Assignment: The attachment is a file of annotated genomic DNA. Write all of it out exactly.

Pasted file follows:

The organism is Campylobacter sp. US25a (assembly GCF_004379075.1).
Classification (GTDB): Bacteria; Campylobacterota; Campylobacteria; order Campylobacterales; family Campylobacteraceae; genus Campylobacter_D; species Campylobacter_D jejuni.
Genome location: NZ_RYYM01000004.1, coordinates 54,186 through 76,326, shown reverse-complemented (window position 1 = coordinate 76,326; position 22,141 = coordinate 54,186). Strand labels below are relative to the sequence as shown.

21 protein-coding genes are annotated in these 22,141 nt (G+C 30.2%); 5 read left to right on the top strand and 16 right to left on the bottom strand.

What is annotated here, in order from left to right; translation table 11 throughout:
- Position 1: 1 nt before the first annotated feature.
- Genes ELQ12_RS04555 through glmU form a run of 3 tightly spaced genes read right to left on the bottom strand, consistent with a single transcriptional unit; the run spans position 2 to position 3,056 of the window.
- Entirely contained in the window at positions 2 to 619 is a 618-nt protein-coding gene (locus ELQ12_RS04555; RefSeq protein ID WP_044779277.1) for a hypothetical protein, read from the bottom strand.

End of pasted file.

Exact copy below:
The organism is Campylobacter sp. US25a (assembly GCF_004379075.1).
Classification (GTDB): Bacteria; Campylobacterota; Campylobacteria; order Campylobacterales; family Campylobacteraceae; genus Campylobacter_D; species Campylobacter_D jejuni.
Genome location: NZ_RYYM01000004.1, coordinates 54,186 through 76,326, shown reverse-complemented (window position 1 = coordinate 76,326; position 22,141 = coordinate 54,186). Strand labels below are relative to the sequence as shown.

21 protein-coding genes are annotated in these 22,141 nt (G+C 30.2%); 5 read left to right on the top strand and 16 right to left on the bottom strand.

What is annotated here, in order from left to right; translation table 11 throughout:
- Position 1: 1 nt before the first annotated feature.
- Genes ELQ12_RS04555 through glmU form a run of 3 tightly spaced genes read right to left on the bottom strand, consistent with a single transcriptional unit; the run spans position 2 to position 3,056 of the window.
- Entirely contained in the window at positions 2 to 619 is a 618-nt protein-coding gene (locus ELQ12_RS04555; RefSeq protein ID WP_044779277.1) for a hypothetical protein, read from the bottom strand.